More to the point, how do you delude yourself into negotiating with the Taliban in an attempt to reach an agreement, when you have already announced you are leaving Afghanistan? You don’t give your enemy what he wants, then negotiate. What is left to negotiate?
If the negotiations “succeed,” there will be a photo-op, with U.S. and Taliban representatives shaking hands. Then, as soon as we leave, the Taliban will take over Afghanistan. If the negotiations “fail,” the four Marines will be blamed − but the result will be the same minus the photo-op. In reality, there will be nothing significant for which to blame them. Of course, that doesn’t mean they won’t be blamed. Politicians love photo-ops, and they love to fob off their failures on subordinates.
Clearly, our high officials want to soothe the hurt feelings of Muslims the world over. But speaking of feelings, there was no organized condemnation from Muslims when American reporter Daniel Pearl and American contractor Nicholas Berg were beheaded with dull knives, and the videos sent out boastfully on the Internet. Nor was there an organized protest when four American contractors were killed and their bodies mutilated and hung from a bridge in Fallujah.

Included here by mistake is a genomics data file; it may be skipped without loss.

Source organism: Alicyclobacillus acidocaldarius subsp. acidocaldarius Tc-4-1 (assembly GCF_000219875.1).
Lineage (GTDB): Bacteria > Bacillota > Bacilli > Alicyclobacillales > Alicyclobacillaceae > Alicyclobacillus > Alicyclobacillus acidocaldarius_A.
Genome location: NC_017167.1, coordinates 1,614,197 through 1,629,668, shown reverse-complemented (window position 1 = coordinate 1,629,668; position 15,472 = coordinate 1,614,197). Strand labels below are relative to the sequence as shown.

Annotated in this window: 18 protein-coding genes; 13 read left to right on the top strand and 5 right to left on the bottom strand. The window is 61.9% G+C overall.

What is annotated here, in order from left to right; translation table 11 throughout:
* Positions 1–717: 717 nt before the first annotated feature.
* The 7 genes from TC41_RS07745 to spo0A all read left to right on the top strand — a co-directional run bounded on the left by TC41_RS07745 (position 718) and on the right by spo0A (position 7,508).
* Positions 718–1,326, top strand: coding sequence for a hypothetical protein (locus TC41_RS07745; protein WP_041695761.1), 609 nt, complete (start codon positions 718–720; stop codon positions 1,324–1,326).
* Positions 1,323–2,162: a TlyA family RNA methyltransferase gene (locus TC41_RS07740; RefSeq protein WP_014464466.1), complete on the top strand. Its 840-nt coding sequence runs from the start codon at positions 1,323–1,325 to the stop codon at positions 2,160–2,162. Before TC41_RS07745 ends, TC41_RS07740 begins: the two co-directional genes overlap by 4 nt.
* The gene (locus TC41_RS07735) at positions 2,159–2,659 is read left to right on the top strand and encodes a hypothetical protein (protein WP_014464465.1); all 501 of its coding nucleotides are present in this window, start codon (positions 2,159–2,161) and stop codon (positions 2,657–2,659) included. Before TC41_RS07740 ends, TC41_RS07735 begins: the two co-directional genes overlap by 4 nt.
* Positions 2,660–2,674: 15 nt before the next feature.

In reaction to the almost 3000 deaths on 9/11, there was subdued criticism from the Muslim world, but it was counterbalanced by dancing in the streets. The vast majority of the bodies from 9/11 were badly mangled or burned, and about 1121 human beings were pulverized and still remain unaccounted for. So much for respect for the dead.
Some people manifest one-way sensitivity − acute sensitivity to wrongs or perceived wrongs done to them, but total insensitivity to wrongs done by them. In personal life, we call such behavior egotistical and childish. In political life, we try our best to ignore it, but we do so at our peril. Attempting to placate such people is doomed to failure, and the attempt can only damage us.